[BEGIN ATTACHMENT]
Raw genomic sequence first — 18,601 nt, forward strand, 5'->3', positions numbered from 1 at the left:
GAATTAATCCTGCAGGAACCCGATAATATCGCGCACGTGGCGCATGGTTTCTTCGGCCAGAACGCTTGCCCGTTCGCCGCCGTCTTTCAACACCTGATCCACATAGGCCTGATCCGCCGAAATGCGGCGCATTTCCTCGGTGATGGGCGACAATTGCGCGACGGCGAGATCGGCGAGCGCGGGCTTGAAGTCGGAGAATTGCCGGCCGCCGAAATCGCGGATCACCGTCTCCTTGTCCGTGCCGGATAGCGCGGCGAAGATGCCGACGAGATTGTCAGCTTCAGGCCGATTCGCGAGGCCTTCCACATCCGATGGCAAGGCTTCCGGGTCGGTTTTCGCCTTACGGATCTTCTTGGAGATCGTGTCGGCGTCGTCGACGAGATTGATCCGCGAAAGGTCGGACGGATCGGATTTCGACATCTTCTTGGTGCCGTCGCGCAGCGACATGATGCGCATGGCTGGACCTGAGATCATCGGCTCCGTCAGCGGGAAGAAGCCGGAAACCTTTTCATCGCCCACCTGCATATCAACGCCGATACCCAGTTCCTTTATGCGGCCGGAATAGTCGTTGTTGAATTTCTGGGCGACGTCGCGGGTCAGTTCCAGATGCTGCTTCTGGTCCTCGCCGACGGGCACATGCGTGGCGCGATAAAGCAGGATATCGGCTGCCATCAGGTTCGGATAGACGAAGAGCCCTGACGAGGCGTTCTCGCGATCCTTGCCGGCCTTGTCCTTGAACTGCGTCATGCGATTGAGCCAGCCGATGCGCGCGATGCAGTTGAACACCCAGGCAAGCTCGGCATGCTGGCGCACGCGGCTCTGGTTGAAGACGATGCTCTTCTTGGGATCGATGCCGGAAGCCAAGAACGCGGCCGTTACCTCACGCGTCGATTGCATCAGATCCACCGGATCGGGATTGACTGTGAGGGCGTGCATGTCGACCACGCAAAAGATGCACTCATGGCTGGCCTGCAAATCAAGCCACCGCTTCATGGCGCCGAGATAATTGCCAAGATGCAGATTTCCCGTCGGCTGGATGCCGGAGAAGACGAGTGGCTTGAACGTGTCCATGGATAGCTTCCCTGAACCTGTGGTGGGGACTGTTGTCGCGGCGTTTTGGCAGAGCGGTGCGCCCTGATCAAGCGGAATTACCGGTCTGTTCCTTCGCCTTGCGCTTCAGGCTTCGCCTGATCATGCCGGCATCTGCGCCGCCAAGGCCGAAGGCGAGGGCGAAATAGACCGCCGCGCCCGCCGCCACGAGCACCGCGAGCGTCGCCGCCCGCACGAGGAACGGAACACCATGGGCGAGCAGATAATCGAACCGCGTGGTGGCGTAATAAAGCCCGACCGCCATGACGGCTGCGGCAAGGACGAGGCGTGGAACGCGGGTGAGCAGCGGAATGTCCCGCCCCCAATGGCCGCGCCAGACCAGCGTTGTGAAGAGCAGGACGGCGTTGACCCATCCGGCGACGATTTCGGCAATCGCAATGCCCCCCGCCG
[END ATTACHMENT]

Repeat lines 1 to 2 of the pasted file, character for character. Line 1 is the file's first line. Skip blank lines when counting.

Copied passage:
Raw genomic sequence first — 18,601 nt, forward strand, 5'->3', positions numbered from 1 at the left:
GAATTAATCCTGCAGGAACCCGATAATATCGCGCACGTGGCGCATGGTTTCTTCGGCCAGAACGCTTGCCCGTTCGCCGCCGTCTTTCAACACCTGATCCACATAGGCCTGATCCGCCGAAATGCGGCGCATTTCCTCGGTGATGGGCGACAATTGCGCGACGGCGAGATCGGCGAGCGCGGGCTTGAAGTCGGAGAATTGCCGGCCGCCGAAATCGCGGATCACCGTCTCCTTGTCCGTGCCGGATAGCGCGGCGAAGATGCCGACGAGATTGTCAGCTTCAGGCCGATTCGCGAGGCCTTCCACATCCGATGGCAAGGCTTCCGGGTCGGTTTTCGCCTTACGGATCTTCTTGGAGATCGTGTCGGCGTCGTCGACGAGATTGATCCGCGAAAGGTCGGACGGATCGGATTTCGACATCTTCTTGGTGCCGTCGCGCAGCGACATGATGCGCATGGCTGGACCTGAGATCATCGGCTCCGTCAGCGGGAAGAAGCCGGAAACCTTTTCATCGCCCACCTGCATATCAACGCCGATACCCAGTTCCTTTATGCGGCCGGAATAGTCGTTGTTGAATTTCTGGGCGACGTCGCGGGTCAGTTCCAGATGCTGCTTCTGGTCCTCGCCGACGGGCACATGCGTGGCGCGATAAAGCAGGATATCGGCTGCCATCAGGTTCGGATAGACGAAGAGCCCTGACGAGGCGTTCTCGCGATCCTTGCCGGCCTTGTCCTTGAACTGCGTCATGCGATTGAGCCAGCCGATGCGCGCGATGCAGTTGAACACCCAGGCAAGCTCGGCATGCTGGCGCACGCGGCTCTGGTTGAAGACGATGCTCTTCTTGGGATCGATGCCGGAAGCCAAGAACGCGGCCGTTACCTCACGCGTCGATTGCATCAGATCCACCGGATCGGGATTGACTGTGAGGGCGTGCATGTCGACCACGCAAAAGATGCACTCATGGCTGGCCTGCAAATCAAGCCACCGCTTCATGGCGCCGAGATAATTGCCAAGATGCAGATTTCCCGTCGGCTGGATGCCGGAGAAGACGAGTGGCTTGAACGTGTCCATGGATAGCTTCCCTGAACCTGTGGTGGGGACTGTTGTCGCGGCGTTTTGGCAGAGCGGTGCGCCCTGATCAAGCGGAATTACCGGTCTGTTCCTTCGCCTTGCGCTTCAGGCTTCGCCTGATCATGCCGGCATCTGCGCCGCCAAGGCCGAAGGCGAGGGCGAAATAGACCGCCGCGCCCGCCGCCACGAGCACCGCGAGCGTCGCCGCCCGCACGAGGAACGGAACACCATGGGCGAGCAGATAATCGAACCGCGTGGTGGCGTAATAAAGCCCGACCGCCATGACGGCTGCGGCAAGGACGAGGCGTGGAACGCGGGTGAGCAGCGGAATGTCCCGCCCCCAATGGCCGCGCCAGACCAGCGTTGTGAAGAGCAGGACGGCGTTGACCCATCCGGCGACGATTTCGGCAATCGCAATGCCCCCCGCCG